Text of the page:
My favourite game

My favourite game is unquestionably ‘One Night Ultimate Werewolf’

I’ve played this game more often and more consistently than any other.

But why?


Wait, too fast. What is the game actually about?

Night is setting in – but it’s not just the cold you should be afraid of. There are werewolves amongst you.

The players are secretly divided between two teams – humans and werewolves. This is done by giving each player a card with their role (and any secret powers) face-down. The humans are trying to work out who the werewolves are whilst the werewolves are trying to avoid being found.

There are three phases to the game itself – night, day and lynching.

During the night phase players all close their eyes and then according to prompts of an easily available app (or for the low-tech inclined – a game master) the players in turn use special powers (such as being able to swap cards etc)

But the essence of the game is the day phase – there are no rules here. You have five minutes to discuss what you know, what you want to know and what is going to happen when you vote.

The game finishes with a lynching – all the players vote for who they want to face justice (or injustice …). The majority rule – and the voted player reveals their card.

Ideally, they do it slowly.

They gingerly tip up an edge of their card before pausing to make direct eye contact with their accusers – their killers. Tension now fully built, they suddenly flip their card over.

If they are a human the werewolves have won and vice versa (well, almost always).


So how come you like it so much?

There’s a formal sense in which you might think One Night Ultimate Werewolf (I’ll just call it Werewolf for short) could be reduced down to combinatorics. There are after all only a limited number of permutations of roles amongst the players.

But then the lying starts.

Your friend, or even a family member, sits opposite you. And with a smiling untroubled expression tells you lie after lie. And worse, no one around the table believes you when you call them out on it. Your truth goes ignored. And when the time comes to vote the group go for you. You end the game strung up – untrusted by your nearest and dearest. And across the table – content with their success – sits your killer.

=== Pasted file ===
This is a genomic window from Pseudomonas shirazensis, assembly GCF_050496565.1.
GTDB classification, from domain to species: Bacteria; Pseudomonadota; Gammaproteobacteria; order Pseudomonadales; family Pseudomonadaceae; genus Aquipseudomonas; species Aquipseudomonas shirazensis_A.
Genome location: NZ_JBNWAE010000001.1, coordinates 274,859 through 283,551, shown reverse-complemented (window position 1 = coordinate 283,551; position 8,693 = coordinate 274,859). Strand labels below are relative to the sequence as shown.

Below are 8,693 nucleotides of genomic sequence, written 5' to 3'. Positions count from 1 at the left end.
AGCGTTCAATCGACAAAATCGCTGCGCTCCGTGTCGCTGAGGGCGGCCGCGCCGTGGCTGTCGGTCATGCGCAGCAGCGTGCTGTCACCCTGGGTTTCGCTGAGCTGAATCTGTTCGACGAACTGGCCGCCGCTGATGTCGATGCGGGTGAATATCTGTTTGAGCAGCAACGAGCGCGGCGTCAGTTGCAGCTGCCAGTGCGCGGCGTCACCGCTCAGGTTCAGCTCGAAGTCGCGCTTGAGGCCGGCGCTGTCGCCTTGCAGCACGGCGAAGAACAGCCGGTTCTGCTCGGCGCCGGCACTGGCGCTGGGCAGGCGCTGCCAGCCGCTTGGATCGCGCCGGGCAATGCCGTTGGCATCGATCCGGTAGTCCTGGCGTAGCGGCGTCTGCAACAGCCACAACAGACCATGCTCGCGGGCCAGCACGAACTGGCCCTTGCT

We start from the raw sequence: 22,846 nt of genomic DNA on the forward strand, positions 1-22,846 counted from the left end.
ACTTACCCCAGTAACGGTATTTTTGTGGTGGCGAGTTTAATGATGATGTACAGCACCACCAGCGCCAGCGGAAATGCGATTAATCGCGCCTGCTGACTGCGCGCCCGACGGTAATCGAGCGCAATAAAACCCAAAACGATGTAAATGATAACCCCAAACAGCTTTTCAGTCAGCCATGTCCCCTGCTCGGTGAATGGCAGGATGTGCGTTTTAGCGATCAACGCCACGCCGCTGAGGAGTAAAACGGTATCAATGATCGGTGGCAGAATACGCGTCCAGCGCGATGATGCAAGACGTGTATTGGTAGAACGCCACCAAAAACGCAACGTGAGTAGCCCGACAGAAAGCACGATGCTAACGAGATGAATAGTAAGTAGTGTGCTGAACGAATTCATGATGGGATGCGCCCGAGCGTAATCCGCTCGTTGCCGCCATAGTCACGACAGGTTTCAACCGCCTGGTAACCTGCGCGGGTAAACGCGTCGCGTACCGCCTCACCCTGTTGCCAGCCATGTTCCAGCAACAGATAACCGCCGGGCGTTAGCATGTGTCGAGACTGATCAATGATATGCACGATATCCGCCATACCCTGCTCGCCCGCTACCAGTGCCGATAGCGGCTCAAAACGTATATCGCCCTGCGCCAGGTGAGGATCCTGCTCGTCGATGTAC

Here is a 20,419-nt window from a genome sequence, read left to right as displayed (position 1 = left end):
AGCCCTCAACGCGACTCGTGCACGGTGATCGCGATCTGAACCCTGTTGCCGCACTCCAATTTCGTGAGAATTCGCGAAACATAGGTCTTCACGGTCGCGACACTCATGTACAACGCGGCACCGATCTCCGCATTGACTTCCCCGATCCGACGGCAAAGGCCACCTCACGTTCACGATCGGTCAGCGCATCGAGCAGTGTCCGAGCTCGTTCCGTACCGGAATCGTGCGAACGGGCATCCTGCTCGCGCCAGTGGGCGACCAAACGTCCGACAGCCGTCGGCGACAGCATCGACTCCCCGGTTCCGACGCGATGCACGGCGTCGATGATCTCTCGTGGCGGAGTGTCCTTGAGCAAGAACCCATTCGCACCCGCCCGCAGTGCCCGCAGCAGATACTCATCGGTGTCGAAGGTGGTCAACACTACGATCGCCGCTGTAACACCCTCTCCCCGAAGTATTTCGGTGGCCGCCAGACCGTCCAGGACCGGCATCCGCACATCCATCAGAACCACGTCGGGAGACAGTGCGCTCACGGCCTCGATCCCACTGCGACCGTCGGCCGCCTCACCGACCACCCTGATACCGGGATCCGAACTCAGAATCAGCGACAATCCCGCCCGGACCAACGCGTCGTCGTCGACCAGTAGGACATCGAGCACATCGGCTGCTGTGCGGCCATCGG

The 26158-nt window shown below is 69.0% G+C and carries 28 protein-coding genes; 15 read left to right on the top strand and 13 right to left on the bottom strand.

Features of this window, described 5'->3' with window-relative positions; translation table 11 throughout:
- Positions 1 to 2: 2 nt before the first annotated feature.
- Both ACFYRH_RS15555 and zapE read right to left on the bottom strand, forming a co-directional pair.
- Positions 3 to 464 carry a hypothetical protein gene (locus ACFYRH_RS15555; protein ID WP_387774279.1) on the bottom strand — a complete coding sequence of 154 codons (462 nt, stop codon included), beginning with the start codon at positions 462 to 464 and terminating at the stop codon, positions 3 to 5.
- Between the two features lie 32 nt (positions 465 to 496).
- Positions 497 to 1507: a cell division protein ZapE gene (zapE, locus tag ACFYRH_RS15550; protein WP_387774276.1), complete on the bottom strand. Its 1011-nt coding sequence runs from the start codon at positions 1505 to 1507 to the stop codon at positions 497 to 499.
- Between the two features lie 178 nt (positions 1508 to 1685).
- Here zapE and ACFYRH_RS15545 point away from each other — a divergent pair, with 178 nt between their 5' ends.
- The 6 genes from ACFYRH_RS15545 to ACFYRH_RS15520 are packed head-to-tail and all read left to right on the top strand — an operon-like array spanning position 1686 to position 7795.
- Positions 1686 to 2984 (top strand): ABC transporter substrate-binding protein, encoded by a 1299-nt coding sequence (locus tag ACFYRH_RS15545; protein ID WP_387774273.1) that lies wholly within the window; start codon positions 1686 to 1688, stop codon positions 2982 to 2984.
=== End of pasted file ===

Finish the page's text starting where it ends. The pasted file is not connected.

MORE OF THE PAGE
And you smile.

How did they ever get away with that? How did they do that? How did they know to play the situation like that.

You’re going to have just as much fun talking out what happened as you did making it happen.


So where did it come from?

Werewolf is a game whose roots can be traced back to a psychological experiment! The original game is called ‘Mafia‘ and it sparked a whole new genre of games – social deduction.

In terms of Mafia’s rules – imagine a grand filling out of the ideas in ‘Wink Murder’. But it’s those added elements that are why these types of games are so special.  Wink murder is a silent game – but Mafia is the complete opposite. It’s a game all about talking.

And that’s the attraction of the social deception genre to me – they’re at heart ‘talking games’. The rules and the systems at play are just prompts to get the players talking to each other. Everything else is secondary. Your only weapon is your voice, your only defence is your poker face.

Now, since Mafia there have been plenty of other social deduction games that have been created. It just so happens I’ve latched onto Werewolf

But I think I know why.

Werewolf is an intensification of the original Mafia game in that it avoids multiple rounds in the same game. You have one chance to catch the werewolves  or only one round you need to hide from the humans.

It’s also a purer game in that there is no player elimination. In Mafia you could be eliminated in round 1 and there are another 11 to go where you’re not playing  – just watching.

And because the game system is run by an app – the game quite literally explains itself. It’s incredibly easy to set up a game – anywhere, anytime. We regularly play it when we’re out and about. All you need are a few things to write on and your phone.


So, to keep it short

It’s not the quality of the mechanics, the beauty of the components or the elegance of it’s rules that I love about Werewolf

It’s the other players.

Werewolf is far better than any other game I’ve experienced in allowing people to express themselves, to play with roles and create stories.

It’s a game that’s never failed to get players sighing, shouting or smiling.

We have fun, we have an experience.

It chimes with a rule of thumb of mine that the better the experience the more it centres on who you were with. Ultimately, people are so much more interesting than the happen-stance details of where you were or what you saw and did. The rule holds true for holidays, nights out and I think Werewolf is the perfect example of why it’s true for games too.

So when I think about what games can be I think about how Werewolf manages to transcend the uninteresting problem of dissecting role distribution using a pool of limited information.

And I think about the time my wife and my mum teamed up to have me killed.

Ah, good times.


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